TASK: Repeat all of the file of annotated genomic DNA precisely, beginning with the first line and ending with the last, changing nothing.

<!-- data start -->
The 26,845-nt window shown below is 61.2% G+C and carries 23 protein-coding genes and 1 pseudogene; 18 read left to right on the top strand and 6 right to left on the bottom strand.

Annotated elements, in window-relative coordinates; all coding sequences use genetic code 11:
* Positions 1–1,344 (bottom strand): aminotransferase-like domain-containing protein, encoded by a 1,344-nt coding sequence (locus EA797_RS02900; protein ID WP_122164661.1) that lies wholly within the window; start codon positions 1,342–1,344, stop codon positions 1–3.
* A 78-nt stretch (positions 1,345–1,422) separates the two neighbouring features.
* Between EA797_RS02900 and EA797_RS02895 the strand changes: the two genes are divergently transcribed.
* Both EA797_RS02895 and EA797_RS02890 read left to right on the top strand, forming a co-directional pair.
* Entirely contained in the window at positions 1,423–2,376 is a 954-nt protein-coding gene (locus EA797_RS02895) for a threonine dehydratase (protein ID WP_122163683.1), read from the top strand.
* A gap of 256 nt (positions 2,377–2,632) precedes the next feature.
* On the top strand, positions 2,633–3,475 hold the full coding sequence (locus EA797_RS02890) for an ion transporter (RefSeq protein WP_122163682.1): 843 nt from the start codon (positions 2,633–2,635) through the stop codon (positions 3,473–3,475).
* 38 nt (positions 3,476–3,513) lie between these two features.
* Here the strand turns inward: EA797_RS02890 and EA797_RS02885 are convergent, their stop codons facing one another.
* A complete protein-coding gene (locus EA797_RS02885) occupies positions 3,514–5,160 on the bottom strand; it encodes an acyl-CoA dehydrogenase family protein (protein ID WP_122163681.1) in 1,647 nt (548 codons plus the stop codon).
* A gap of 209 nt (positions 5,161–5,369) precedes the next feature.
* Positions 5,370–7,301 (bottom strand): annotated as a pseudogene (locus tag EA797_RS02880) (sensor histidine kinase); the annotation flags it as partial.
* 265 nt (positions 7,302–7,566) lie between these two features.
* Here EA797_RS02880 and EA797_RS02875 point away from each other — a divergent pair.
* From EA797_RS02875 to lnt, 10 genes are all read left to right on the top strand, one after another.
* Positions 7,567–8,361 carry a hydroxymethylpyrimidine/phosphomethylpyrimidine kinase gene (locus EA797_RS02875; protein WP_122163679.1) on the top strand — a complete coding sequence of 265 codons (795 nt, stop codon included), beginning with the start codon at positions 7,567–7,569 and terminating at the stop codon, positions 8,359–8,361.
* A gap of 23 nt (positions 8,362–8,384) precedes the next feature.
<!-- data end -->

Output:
The 26,845-nt window shown below is 61.2% G+C and carries 23 protein-coding genes and 1 pseudogene; 18 read left to right on the top strand and 6 right to left on the bottom strand.

Annotated elements, in window-relative coordinates; all coding sequences use genetic code 11:
* Positions 1–1,344 (bottom strand): aminotransferase-like domain-containing protein, encoded by a 1,344-nt coding sequence (locus EA797_RS02900; protein ID WP_122164661.1) that lies wholly within the window; start codon positions 1,342–1,344, stop codon positions 1–3.
* A 78-nt stretch (positions 1,345–1,422) separates the two neighbouring features.
* Between EA797_RS02900 and EA797_RS02895 the strand changes: the two genes are divergently transcribed.
* Both EA797_RS02895 and EA797_RS02890 read left to right on the top strand, forming a co-directional pair.
* Entirely contained in the window at positions 1,423–2,376 is a 954-nt protein-coding gene (locus EA797_RS02895) for a threonine dehydratase (protein ID WP_122163683.1), read from the top strand.
* A gap of 256 nt (positions 2,377–2,632) precedes the next feature.
* On the top strand, positions 2,633–3,475 hold the full coding sequence (locus EA797_RS02890) for an ion transporter (RefSeq protein WP_122163682.1): 843 nt from the start codon (positions 2,633–2,635) through the stop codon (positions 3,473–3,475).
* 38 nt (positions 3,476–3,513) lie between these two features.
* Here the strand turns inward: EA797_RS02890 and EA797_RS02885 are convergent, their stop codons facing one another.
* A complete protein-coding gene (locus EA797_RS02885) occupies positions 3,514–5,160 on the bottom strand; it encodes an acyl-CoA dehydrogenase family protein (protein ID WP_122163681.1) in 1,647 nt (548 codons plus the stop codon).
* A gap of 209 nt (positions 5,161–5,369) precedes the next feature.
* Positions 5,370–7,301 (bottom strand): annotated as a pseudogene (locus tag EA797_RS02880) (sensor histidine kinase); the annotation flags it as partial.
* 265 nt (positions 7,302–7,566) lie between these two features.
* Here EA797_RS02880 and EA797_RS02875 point away from each other — a divergent pair.
* From EA797_RS02875 to lnt, 10 genes are all read left to right on the top strand, one after another.
* Positions 7,567–8,361 carry a hydroxymethylpyrimidine/phosphomethylpyrimidine kinase gene (locus EA797_RS02875; protein WP_122163679.1) on the top strand — a complete coding sequence of 265 codons (795 nt, stop codon included), beginning with the start codon at positions 7,567–7,569 and terminating at the stop codon, positions 8,359–8,361.
* A gap of 23 nt (positions 8,362–8,384) precedes the next feature.